Sadly, just two months after his 'Book of Blessings' was published, John O'Donohue died suddenly (in his sleep) aged 52.

Monday, 24 December 2012


Gushing between glaciers
and the ocean bed,
a vast, unremitting tide
sculpts the reluctant land
as the moment needs,
sweeping particles for sediment
or in raging spate, whole trees.

Tugged from the awkward bank,
I’m torn beyond the shallows -
currents and tows rip me,
               You ravel onward
in sleek rolling waves,
plunging deep and dangerous
I embrace the cascade.

Wednesday, 12 December 2012


I went to the cinema last night and saw this film. Its a very powerful and affecting study of ageing and care, of love and of death. In short its the best film I've seen all year.

Anne and Georges are retired music teachers in their eighties. The film is largely set in their apartment. We see the elderly couple going about their daily life, caring for each other in many small ways. They have a rather self-obsessed daughter who lives abroad. Then Anne suffers a minor stroke and has to go for treatment in hospital. When she returns in a wheelchair she makes Georges promise that he will never put her back in hospital or in a nursing home. Georges agrees and the core of the film is the day to day love and care of that relationship. There are many challenges of course. Georges is elderly and a little infirm. Anne is frustrated by her incapacity. But they surmount these with humour and respect.

Anne suffers another stroke and becomes paralysed down one side, then begins to show signs of dementia. It is a struggle for Georges but he continues to be her carer. Despite Anne's infirmities they sing and play little games together. One day their daughter arrives, insisting that her mother be put in a home. Georges refuses and the daughter departs. But even with the assistance of a nurse and neighbours, the task of caring for the severely incapacitated Anne slowly becomes too much for Georges. Over the course of the film he deteriorates perceptibly. In the end there is a dramatic twist (the film opens with the police breaking down the apartment door to find Anne's body and concludes with the daughter walking around the now empty rooms).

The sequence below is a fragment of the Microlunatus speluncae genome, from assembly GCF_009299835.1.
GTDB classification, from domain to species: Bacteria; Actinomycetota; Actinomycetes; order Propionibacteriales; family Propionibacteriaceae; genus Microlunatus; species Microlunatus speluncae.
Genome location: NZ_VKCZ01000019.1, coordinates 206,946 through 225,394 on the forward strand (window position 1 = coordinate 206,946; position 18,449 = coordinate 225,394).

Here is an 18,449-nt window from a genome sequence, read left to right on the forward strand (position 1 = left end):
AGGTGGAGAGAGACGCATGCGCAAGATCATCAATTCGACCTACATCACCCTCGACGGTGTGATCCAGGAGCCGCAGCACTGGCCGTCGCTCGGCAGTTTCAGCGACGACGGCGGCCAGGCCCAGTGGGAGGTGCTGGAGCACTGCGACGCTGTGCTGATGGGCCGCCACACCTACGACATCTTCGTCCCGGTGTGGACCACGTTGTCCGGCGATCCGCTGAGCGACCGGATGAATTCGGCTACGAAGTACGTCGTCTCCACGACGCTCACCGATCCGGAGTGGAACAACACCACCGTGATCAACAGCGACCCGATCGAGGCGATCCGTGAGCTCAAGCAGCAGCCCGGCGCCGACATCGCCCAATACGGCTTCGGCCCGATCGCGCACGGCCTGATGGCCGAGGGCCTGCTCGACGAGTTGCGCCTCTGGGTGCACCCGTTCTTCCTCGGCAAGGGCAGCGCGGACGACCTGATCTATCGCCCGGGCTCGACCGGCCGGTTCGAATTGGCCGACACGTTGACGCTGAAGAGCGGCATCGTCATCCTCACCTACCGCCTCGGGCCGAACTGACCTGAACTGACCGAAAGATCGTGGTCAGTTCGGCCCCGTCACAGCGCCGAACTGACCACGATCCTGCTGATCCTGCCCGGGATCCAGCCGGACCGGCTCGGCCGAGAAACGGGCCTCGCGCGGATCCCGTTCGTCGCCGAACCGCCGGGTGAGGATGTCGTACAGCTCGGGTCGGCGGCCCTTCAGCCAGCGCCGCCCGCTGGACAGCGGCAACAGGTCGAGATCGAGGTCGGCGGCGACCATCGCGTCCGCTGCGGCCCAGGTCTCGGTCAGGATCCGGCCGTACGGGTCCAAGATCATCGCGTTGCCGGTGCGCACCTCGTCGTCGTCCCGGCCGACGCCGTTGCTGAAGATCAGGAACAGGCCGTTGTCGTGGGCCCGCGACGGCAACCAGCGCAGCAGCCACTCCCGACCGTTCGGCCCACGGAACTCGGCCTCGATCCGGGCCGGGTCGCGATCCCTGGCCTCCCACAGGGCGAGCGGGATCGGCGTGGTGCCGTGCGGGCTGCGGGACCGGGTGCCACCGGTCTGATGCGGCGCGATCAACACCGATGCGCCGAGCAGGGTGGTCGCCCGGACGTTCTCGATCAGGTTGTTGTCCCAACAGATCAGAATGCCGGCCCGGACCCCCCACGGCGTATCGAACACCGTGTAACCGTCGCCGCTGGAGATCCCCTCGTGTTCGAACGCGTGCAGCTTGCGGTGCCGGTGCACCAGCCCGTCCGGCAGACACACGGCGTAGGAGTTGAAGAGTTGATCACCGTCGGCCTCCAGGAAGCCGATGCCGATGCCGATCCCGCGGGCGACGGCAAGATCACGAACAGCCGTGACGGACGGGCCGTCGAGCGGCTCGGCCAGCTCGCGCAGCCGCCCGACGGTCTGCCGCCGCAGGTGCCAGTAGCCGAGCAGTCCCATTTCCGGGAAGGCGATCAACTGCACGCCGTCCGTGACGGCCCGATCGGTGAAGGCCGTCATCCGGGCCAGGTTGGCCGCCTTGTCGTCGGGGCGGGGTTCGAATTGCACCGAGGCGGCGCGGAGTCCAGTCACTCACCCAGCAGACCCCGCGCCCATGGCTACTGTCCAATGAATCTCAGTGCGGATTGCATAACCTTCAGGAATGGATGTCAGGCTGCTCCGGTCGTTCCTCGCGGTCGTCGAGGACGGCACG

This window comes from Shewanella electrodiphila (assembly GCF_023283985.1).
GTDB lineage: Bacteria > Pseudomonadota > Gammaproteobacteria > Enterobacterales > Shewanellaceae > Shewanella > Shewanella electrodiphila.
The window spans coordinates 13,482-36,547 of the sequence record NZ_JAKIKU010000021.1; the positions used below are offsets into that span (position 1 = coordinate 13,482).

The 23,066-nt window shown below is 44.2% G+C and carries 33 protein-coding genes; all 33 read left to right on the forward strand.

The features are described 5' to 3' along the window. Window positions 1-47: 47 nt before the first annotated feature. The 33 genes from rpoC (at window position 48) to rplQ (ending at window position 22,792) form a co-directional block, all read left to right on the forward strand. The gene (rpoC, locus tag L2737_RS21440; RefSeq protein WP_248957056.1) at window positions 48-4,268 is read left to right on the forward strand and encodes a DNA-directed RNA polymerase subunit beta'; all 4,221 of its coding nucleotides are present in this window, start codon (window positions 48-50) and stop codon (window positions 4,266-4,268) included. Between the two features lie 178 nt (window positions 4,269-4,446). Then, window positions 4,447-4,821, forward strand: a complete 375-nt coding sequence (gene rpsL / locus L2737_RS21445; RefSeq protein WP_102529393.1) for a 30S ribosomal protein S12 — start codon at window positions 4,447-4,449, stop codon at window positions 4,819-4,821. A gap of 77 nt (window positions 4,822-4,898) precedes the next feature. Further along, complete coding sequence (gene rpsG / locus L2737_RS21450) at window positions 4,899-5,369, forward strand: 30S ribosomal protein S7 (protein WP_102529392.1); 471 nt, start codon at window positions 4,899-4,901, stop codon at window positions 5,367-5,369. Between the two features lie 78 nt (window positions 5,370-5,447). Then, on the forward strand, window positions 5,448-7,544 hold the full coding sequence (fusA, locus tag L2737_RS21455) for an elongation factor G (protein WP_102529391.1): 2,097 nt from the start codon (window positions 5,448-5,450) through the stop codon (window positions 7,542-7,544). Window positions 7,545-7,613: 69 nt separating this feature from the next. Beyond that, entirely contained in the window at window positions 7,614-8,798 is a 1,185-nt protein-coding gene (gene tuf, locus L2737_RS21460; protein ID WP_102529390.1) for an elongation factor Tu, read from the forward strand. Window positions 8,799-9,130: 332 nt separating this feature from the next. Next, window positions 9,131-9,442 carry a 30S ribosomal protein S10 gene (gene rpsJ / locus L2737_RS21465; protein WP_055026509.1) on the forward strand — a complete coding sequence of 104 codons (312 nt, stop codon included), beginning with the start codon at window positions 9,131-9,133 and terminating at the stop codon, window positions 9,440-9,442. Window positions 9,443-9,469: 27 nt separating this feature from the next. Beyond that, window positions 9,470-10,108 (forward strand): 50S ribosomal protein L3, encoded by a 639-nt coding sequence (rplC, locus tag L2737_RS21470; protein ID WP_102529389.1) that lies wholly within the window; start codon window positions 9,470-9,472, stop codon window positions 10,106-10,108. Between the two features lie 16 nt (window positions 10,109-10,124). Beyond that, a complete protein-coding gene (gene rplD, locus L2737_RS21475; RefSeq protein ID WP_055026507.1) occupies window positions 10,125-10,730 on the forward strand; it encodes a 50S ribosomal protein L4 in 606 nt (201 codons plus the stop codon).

Having sketched the plot, I imagine anyone who has not yet seen the film is thinking: this is such a painful story, how could it be a great film? Well it is great because it focusses on the little and large acts of kindness, love and selflessness that make human relationships work. It is great because it shows that this care, humanity and respect can surmount even the most demanding circumstances. It is great because it unflinchingly shows us our futures (ageing and death) and reminds us that we can't change this outcome, but then says - how you get there as a human being is what really matters.

Above all, it is honest and heartfelt. It comes as no surprise to find that the film was based on real events in the family of writer/director Michael Haneke. Amour won the main prize at the Cannes Film Festival this year. In its scope and tone there are echoes of Tokyo Story (one of the greatest films of the last century).

I immediately thought of my father, who was paralysed down one side after a major stroke. Especially, the many hours I spent trying to communicate with him (he had lost the power of speech) and the long debates inside the family about a suitable care home. But all to no avail, as he died from pneumonia after three months in hospital.

Then I thought about myself. In particular, my own incapacity after the big operation last year and the care I'd been given in the early days by Joanne (which I never fully thanked her for). As Georges struggled with Anne, I relived the many problems that everyday things (that we normally think nothing of) bring for someone who is incapacitated: getting in and out of bed, washing, the toilet, walking, etc. I knew I'd come a very long way since those dark days. I'm hoping I still have a good distance to go.